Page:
Hailing from Devon, he was a favourite of Elizabeth I at one time and was knighted by her in 1585. He was instrumental in the colonisation of North America and his explorations to Virginia paved the way for future English settlements there.


One of Doulton’s famous character hugs to the great man.

 

There has even been a Doulton Bunnykins made of Raleigh.

Whilst his story is a famous one, inspiration for this true to life study of him by Royal Doulton derives from a popular source of early Doulton figures, Dion Clayton Calthrop’s book on English Costume from the early 20th Century. He appears to have been modelled on the illustration shown with minor changes including the ruff around his neck.

HN 1751 and one of Calthrop’s illustrations.

From boys to men – collecting Royal Doulton’s male figures! 

Whenever people mention Doulton figures, damsels in large crinolines are what most non-collectors think of. Of course collectors know this not to be the case, but a simple look through the collectors’ bible ‘Royal Doulton Figures’ illustrates exactly how many male characters were produced over the years!

  
Three versions of Noke’s The Cobbler from the musical Chu-Chin-Chow which ran for a once record number of 2000 performances after opening in 1916, together with Cassim.

When the HN collection was launched in 1913 Charles Noke, Art Director, incorporated a handful of his own earlier Vellum figure studies including jesters and eastern musicians into his new collection. In addition to his own designs, he drew on other sculptors to build up interest and prestige for Doulton’s new venture. 

Where else do we need to begin than with HN 1 Darling by the renowned potter Charles Vyse, which started a popular theme of child figures into the range that has continued right up to today!

  
Darling (HN 1371 after the original HN 1) surrounded by later 1930’s and 1940’s boy figures. 

We have already mentioned eastern characters and there were a slew of them introduced into the early HN collection, reflecting popular interest at the time and also a love of the theatre – another major theme in the HN collection.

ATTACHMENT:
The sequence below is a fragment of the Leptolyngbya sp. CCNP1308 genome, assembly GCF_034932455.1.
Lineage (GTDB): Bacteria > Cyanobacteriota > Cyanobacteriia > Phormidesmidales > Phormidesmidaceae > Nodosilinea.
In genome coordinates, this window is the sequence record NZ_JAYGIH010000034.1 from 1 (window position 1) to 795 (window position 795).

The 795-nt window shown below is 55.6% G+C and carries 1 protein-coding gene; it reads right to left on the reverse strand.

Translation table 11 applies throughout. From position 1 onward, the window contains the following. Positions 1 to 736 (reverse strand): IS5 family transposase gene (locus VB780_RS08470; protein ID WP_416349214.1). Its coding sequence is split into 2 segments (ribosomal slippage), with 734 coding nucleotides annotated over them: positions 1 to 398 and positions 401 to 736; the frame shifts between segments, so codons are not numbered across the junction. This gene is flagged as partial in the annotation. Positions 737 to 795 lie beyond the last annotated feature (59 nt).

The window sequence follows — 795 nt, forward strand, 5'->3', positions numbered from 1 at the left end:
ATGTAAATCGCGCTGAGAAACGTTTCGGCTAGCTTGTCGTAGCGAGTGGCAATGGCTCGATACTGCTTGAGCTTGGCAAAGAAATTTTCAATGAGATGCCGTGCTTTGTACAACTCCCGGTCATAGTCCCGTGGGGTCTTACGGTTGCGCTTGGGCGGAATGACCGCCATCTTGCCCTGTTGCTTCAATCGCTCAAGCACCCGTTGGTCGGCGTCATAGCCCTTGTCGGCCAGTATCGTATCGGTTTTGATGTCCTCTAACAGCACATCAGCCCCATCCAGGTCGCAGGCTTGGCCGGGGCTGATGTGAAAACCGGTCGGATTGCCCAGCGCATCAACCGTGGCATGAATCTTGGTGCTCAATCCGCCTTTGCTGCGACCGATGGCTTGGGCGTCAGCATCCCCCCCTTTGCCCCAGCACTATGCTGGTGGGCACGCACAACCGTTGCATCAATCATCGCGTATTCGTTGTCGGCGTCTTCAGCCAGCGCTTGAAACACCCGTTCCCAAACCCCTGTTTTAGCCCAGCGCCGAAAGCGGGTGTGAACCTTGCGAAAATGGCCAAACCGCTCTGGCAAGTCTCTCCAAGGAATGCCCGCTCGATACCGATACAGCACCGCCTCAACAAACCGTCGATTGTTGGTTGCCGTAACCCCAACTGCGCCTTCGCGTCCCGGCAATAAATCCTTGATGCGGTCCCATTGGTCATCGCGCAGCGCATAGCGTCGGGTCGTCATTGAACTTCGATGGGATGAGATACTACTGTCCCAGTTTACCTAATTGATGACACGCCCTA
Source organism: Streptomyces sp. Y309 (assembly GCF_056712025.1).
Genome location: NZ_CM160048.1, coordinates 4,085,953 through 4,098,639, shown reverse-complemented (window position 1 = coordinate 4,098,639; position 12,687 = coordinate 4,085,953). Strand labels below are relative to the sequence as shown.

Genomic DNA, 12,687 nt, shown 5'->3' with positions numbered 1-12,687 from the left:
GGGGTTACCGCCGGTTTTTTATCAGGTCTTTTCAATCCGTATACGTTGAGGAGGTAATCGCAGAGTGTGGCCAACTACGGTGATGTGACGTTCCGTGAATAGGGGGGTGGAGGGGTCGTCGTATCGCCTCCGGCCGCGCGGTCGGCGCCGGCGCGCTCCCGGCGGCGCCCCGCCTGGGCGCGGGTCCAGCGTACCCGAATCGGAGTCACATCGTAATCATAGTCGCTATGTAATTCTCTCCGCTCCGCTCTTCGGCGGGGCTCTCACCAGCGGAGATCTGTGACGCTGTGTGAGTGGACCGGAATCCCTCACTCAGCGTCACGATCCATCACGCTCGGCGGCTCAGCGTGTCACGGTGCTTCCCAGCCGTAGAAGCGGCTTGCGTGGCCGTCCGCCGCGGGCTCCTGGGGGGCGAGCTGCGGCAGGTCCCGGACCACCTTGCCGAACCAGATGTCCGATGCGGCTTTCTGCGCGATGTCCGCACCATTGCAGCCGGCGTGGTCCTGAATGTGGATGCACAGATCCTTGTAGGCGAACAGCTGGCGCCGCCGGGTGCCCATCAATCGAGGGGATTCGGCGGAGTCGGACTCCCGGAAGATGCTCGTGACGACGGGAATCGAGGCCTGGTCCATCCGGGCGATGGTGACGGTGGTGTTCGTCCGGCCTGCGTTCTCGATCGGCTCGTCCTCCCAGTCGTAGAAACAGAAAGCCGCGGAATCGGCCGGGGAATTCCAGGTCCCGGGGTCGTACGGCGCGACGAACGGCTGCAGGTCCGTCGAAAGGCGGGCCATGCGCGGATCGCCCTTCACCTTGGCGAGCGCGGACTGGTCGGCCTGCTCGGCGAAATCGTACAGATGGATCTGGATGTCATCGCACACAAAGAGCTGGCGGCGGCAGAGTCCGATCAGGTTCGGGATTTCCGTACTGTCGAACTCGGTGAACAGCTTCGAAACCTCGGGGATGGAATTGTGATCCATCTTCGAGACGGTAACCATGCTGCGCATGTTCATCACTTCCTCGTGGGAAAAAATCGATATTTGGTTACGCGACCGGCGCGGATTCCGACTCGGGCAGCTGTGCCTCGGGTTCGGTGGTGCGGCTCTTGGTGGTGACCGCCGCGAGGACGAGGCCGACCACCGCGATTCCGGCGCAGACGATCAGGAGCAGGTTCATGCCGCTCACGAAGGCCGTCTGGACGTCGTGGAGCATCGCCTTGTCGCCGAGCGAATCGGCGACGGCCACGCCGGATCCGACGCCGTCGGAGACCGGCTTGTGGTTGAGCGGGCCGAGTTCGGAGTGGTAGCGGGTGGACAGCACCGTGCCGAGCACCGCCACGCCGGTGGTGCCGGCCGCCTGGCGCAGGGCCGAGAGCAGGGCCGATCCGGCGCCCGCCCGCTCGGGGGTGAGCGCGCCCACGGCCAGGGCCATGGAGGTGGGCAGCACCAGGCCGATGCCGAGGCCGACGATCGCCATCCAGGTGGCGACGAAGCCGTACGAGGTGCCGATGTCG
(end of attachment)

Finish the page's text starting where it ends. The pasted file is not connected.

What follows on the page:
Characters from literature can also be found including Shakespeare’s Falstaff and Cassim from 1001 Arabian Nights, which also influenced other introductions such as Baba and Abdullah. 

 

Falstaff HN 1606 (1st version). 
Doulton’s famous street sellers also feature many male characters from the familiar Balloon Man HN 1954 to the more modern Punch and Judy Man HN 2765.

Royal Doulton’s “Prestige” range contained many male subjects from Jack Point to King Charles, all of which were re-introductions with simplified decoration from the early HN Collection. 

  
Illustration from an early catalogue showing his original price too!

Men also feature in many of the early double figures such as The Rustic Swain, Tête-à-tête and The Court Shoemaker. Just as WWII was beginning a new handful of male figures emerged including the rare duo of The Corinthian and Regency Beau, which although attributed to Harry Fenton, it has been suggested that they may have been the idea of the great Leslie Harradine. 

  
The rare duo The Corinthian and Regency Beau. 

Male figures can be found across the HN range and also in the later M series when the many miniature Dickens figures were added to it too. Plus, just as with Doulton’s ladies, colourways and variations do crop up including this bone china version of Lambing Time dated 1938 and painted by Harry Allen’s expert hand. 

  
A bone china colourway of Lambing Time dated 1938.

 Once again whatever your particular interest there is sure to be something by Royal Doulton to satisfy your collecting habit! 

 

The influence behind Royal Doulton’s Classic 1930’s figurines Rosabell and Aileen.

Arthur Garratt (1873 – 1955)With works in National Collections in UK, you might expect to find more pictures of his here, however, to date there are just two. The first is Aileen HN1645 (1934 LH) and the Garratt picture ‘A sweet heart of mine’. 

  
The second is Rosabel HN1620 (1934 LH) and ‘Alice Blue Gown’, the title coming from two separate sources ; firstly the popular music hall song of the same name; and the second Alice Roosevelt Longworth, daughter of the former American President. This second link here is not only in the title, the dress in the picture being Longworth’s signature colour but the picture also bears a strong resemblance to Longworth. Her exploits earned her the title ‘Alice in Plunderland’ during a trip to Asia and interestingly she would also wear a costly string of pearls a gift from the Cuban government for the rest of her life. 

  
Many of Garratts’ pictures feature a young lady sporting a shawl; an image which Doulton too seem to have favoured during the early Twentieth Century.